Chinese Gold Demand Charts Healthy Increase Through First Half of 2023

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After hitting the highest level since 2019 in the first quarter, Chinese gold demand continued on a solid path through Q2.

Through the first half of the year, Chinese gold consumption surged by 16%, according to the latest data from the China Gold Association (CGA).

Chinese gold demand through H1 came in at 554.9 tons.

A CGA statement said, “With the normalization of the economy and the revival of the economy, China’s gold consumption shows an overall momentum of rapid recovery.”

Breaking down the numbers, demand for gold bars and gold coins increased by 30.1% to 146.31 tons. Gold jewelry demand was up 14.8% to 368.3 tons.

While Chinese investors were eager to get their hands on physical gold, investment in Chinese gold ETFs fell slightly by 1.26 tons.

There was a 7.7% decrease in gold consumption for industrial and technological uses.

On the supply side, Chinese gold mine output was up a modest 2.2% to 178.6 tons over the first half of 2022.

To meet the growing demand, gold imports jumped by 17.5% to 65 tons.

The People’s Bank of China has been gobbling up gold as well. The Chinese central bank bought another 21 tons of gold in June. Since recommencing reports of purchases in November 2022, the Peoples Bank of China has added 165 tons to its official gold holdings. Officially, Chinese gold holdings stand at 2,113 tons.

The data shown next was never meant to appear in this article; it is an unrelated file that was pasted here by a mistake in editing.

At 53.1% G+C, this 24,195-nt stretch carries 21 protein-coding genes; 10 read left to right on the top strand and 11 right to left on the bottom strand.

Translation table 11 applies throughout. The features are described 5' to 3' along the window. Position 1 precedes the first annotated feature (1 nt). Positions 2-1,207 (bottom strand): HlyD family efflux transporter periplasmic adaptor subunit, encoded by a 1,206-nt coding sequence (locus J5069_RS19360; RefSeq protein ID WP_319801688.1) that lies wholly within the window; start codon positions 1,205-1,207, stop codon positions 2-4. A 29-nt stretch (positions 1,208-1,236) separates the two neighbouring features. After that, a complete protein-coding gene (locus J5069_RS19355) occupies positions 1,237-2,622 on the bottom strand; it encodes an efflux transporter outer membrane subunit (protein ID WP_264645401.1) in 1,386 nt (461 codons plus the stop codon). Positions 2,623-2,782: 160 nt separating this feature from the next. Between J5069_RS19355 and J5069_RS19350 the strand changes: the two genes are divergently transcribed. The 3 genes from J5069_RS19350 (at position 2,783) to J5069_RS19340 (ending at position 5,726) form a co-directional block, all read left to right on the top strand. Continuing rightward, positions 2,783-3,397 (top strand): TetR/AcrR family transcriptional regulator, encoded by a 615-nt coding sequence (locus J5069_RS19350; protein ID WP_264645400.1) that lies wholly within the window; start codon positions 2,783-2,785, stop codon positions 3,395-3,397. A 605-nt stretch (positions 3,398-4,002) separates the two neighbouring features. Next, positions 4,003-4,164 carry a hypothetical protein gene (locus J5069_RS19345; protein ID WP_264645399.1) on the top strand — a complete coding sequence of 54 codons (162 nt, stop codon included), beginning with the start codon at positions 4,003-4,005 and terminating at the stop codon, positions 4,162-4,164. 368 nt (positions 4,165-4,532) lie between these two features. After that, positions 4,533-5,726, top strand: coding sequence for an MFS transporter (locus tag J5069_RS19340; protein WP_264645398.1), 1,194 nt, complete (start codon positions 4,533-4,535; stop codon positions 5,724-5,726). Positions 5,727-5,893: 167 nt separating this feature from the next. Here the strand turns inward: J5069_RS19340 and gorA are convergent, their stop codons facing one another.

There has always been speculation that China holds far more gold than it officially reveals. As Jim Rickards pointed out on Mises Daily back in 2015, many people speculate that China keeps several thousand tons of gold “off the books” in a separate entity called the State Administration for Foreign Exchange (SAFE).

Last year, there were large unreported increases in central bank gold holdings.  Central banks that often fail to report purchases include China and Russia. Many analysts believe China is the mystery buyer stockpiling gold to minimize exposure to the dollar.

US Global Investors senior gold portfolio manager Ralph Aldis said China’s interest in gold is part of a broader de-dollarization theme.

China doesn’t want to hold dollars for trade as they have struck a number of trade deals with major commodity suppliers from pulp to oil around the world that are specified to trade and settle in renminbi.”

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